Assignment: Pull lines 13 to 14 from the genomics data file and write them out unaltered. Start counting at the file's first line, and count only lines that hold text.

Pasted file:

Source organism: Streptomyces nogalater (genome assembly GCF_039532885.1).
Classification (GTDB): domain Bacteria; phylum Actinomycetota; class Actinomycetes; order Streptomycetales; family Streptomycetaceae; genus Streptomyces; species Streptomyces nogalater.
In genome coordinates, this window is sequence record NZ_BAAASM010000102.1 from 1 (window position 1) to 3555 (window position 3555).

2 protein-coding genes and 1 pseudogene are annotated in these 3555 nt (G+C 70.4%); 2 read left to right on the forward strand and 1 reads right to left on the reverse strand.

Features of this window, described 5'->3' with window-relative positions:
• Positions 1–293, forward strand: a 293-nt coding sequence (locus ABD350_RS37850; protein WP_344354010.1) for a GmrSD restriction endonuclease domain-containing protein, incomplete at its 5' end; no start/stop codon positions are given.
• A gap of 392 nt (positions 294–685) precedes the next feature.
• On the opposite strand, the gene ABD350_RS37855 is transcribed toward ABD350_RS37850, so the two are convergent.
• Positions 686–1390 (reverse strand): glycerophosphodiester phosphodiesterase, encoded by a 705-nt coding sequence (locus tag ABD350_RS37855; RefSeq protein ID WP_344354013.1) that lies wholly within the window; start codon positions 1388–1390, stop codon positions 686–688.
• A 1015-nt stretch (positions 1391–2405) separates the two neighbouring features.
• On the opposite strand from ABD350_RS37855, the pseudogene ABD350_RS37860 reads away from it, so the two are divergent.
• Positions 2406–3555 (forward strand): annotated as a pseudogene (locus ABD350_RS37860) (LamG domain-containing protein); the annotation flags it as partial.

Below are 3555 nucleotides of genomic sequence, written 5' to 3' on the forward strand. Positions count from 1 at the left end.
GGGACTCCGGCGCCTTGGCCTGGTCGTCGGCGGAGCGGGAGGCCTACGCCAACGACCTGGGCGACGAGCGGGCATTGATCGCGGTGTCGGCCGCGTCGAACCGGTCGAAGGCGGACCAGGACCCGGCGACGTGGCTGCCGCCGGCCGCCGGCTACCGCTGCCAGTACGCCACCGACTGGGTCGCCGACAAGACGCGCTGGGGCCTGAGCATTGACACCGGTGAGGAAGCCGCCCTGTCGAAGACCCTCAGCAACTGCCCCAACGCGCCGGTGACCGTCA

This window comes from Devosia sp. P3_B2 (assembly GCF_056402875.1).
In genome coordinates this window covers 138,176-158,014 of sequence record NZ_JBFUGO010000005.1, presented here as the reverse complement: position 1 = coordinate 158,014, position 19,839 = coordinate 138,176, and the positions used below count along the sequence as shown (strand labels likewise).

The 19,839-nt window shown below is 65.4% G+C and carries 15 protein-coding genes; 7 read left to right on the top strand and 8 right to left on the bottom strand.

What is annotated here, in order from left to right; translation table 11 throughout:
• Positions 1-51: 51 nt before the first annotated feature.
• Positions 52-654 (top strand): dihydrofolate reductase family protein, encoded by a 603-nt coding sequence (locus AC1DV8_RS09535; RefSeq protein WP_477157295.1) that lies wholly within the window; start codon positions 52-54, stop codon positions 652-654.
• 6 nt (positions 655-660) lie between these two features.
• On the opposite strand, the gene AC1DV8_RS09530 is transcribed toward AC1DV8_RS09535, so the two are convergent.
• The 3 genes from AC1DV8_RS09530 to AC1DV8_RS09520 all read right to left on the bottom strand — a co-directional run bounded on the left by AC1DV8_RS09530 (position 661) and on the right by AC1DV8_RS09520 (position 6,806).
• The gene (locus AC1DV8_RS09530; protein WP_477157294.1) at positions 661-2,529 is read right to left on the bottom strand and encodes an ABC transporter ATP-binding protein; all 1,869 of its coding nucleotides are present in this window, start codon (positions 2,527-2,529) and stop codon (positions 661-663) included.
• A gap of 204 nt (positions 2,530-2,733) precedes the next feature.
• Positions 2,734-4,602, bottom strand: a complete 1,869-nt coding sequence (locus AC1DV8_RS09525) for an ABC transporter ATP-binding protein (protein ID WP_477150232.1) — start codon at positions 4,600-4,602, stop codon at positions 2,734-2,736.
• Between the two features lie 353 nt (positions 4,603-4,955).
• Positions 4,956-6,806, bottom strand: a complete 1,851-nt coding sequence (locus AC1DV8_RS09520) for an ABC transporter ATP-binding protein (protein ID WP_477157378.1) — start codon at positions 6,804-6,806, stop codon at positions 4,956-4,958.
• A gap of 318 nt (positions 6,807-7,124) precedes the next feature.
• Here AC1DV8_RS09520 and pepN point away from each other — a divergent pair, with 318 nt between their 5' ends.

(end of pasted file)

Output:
Below are 3555 nucleotides of genomic sequence, written 5' to 3' on the forward strand. Positions count from 1 at the left end.
GGGACTCCGGCGCCTTGGCCTGGTCGTCGGCGGAGCGGGAGGCCTACGCCAACGACCTGGGCGACGAGCGGGCATTGATCGCGGTGTCGGCCGCGTCGAACCGGTCGAAGGCGGACCAGGACCCGGCGACGTGGCTGCCGCCGGCCGCCGGCTACCGCTGCCAGTACGCCACCGACTGGGTCGCCGACAAGACGCGCTGGGGCCTGAGCATTGACACCGGTGAGGAAGCCGCCCTGTCGAAGACCCTCAGCAACTGCCCCAACGCGCCGGTGACCGTCA